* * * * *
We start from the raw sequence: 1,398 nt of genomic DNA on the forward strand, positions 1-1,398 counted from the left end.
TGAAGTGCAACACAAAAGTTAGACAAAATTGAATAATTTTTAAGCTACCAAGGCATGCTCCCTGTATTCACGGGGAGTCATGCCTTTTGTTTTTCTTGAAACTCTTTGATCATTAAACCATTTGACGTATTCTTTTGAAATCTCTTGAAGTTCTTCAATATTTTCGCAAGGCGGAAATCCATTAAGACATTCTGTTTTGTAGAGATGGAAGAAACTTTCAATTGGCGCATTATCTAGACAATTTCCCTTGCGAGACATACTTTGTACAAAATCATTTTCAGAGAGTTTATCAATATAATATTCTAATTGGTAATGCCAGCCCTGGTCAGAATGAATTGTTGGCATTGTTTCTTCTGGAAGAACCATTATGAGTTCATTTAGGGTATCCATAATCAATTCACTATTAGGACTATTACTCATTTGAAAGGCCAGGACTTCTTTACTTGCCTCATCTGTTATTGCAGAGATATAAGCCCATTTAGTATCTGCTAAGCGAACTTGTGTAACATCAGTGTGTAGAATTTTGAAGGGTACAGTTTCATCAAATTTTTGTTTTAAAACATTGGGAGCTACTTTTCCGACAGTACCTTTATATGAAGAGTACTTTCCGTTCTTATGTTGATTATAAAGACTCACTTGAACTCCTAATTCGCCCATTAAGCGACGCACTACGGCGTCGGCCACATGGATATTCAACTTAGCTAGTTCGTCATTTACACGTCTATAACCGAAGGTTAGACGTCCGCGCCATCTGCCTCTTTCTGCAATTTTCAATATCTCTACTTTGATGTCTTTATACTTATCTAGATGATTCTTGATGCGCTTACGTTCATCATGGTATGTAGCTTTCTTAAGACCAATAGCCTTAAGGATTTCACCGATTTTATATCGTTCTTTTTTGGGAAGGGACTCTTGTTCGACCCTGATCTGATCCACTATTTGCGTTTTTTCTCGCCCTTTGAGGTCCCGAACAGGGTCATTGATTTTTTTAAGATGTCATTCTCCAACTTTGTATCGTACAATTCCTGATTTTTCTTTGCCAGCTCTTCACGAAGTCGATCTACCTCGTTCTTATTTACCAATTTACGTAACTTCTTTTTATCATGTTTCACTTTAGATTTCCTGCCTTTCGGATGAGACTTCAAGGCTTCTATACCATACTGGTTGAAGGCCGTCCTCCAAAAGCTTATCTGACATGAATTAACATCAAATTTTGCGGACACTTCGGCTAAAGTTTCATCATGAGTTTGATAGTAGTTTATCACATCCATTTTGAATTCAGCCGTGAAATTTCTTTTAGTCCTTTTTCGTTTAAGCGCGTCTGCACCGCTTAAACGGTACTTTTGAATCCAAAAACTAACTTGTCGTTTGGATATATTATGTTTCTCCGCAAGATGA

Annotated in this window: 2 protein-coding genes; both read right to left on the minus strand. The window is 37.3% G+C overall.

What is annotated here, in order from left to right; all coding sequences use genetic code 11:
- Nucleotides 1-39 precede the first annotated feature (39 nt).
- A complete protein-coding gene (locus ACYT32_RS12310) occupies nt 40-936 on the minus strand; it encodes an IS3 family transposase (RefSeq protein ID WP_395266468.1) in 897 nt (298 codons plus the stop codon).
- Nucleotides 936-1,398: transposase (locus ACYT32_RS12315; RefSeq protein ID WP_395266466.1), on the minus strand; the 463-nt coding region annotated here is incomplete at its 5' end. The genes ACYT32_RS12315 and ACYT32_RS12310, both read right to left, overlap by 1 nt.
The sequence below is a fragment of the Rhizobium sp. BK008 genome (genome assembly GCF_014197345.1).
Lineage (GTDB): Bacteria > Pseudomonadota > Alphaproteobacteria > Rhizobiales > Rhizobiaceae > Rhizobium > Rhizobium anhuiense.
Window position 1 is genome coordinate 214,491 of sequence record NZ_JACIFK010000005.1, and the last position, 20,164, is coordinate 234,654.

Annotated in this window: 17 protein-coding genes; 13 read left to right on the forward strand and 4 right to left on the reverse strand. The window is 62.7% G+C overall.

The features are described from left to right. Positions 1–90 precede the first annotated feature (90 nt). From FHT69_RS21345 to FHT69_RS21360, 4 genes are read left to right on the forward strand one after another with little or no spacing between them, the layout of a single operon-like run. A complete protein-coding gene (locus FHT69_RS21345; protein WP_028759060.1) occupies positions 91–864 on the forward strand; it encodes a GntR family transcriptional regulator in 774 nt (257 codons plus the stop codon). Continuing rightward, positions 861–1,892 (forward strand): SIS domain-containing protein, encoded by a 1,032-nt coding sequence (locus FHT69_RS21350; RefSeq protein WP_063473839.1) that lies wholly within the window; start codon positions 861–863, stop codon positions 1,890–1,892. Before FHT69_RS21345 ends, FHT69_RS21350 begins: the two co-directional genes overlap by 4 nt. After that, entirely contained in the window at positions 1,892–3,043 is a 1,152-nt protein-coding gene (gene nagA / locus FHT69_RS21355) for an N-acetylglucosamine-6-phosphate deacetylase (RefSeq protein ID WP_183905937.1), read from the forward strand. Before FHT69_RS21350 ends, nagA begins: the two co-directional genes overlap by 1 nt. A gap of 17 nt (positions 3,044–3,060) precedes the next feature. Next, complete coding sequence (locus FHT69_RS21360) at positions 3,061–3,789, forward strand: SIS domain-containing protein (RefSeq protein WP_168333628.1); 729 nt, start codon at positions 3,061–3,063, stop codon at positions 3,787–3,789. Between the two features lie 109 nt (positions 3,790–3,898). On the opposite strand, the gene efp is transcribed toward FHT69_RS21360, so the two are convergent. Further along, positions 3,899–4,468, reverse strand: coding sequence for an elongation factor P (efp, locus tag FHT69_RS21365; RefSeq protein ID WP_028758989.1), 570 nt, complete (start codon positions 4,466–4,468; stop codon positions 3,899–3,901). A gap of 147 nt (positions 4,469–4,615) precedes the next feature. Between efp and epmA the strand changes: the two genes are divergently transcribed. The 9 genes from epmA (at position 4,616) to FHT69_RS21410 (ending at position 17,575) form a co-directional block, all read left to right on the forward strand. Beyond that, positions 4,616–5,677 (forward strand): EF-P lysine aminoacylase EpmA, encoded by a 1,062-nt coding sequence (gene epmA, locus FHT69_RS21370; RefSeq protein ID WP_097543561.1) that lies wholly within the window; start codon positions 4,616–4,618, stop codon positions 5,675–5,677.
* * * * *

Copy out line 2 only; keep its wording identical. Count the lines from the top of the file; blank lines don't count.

TGAAGTGCAACACAAAAGTTAGACAAAATTGAATAATTTTTAAGCTACCAAGGCATGCTCCCTGTATTCACGGGGAGTCATGCCTTTTGTTTTTCTTGAAACTCTTTGATCATTAAACCATTTGACGTATTCTTTTGAAATCTCTTGAAGTTCTTCAATATTTTCGCAAGGCGGAAATCCATTAAGACATTCTGTTTTGTAGAGATGGAAGAAACTTTCAATTGGCGCATTATCTAGACAATTTCCCTTGCGAGACATACTTTGTACAAAATCATTTTCAGAGAGTTTATCAATATAATATTCTAATTGGTAATGCCAGCCCTGGTCAGAATGAATTGTTGGCATTGTTTCTTCTGGAAGAACCATTATGAGTTCATTTAGGGTATCCATAATCAATTCACTATTAGGACTATTACTCATTTGAAAGGCCAGGACTTCTTTACTTGCCTCATCTGTTATTGCAGAGATATAAGCCCATTTAGTATCTGCTAAGCGAACTTGTGTAACATCAGTGTGTAGAATTTTGAAGGGTACAGTTTCATCAAATTTTTGTTTTAAAACATTGGGAGCTACTTTTCCGACAGTACCTTTATATGAAGAGTACTTTCCGTTCTTATGTTGATTATAAAGACTCACTTGAACTCCTAATTCGCCCATTAAGCGACGCACTACGGCGTCGGCCACATGGATATTCAACTTAGCTAGTTCGTCATTTACACGTCTATAACCGAAGGTTAGACGTCCGCGCCATCTGCCTCTTTCTGCAATTTTCAATATCTCTACTTTGATGTCTTTATACTTATCTAGATGATTCTTGATGCGCTTACGTTCATCATGGTATGTAGCTTTCTTAAGACCAATAGCCTTAAGGATTTCACCGATTTTATATCGTTCTTTTTTGGGAAGGGACTCTTGTTCGACCCTGATCTGATCCACTATTTGCGTTTTTTCTCGCCCTTTGAGGTCCCGAACAGGGTCATTGATTTTTTTAAGATGTCATTCTCCAACTTTGTATCGTACAATTCCTGATTTTTCTTTGCCAGCTCTTCACGAAGTCGATCTACCTCGTTCTTATTTACCAATTTACGTAACTTCTTTTTATCATGTTTCACTTTAGATTTCCTGCCTTTCGGATGAGACTTCAAGGCTTCTATACCATACTGGTTGAAGGCCGTCCTCCAAAAGCTTATCTGACATGAATTAACATCAAATTTTGCGGACACTTCGGCTAAAGTTTCATCATGAGTTTGATAGTAGTTTATCACATCCATTTTGAATTCAGCCGTGAAATTTCTTTTAGTCCTTTTTCGTTTAAGCGCGTCTGCACCGCTTAAACGGTACTTTTGAATCCAAAAACTAACTTGTCGTTTGGATATATTATGTTTCTCCGCAAGATGA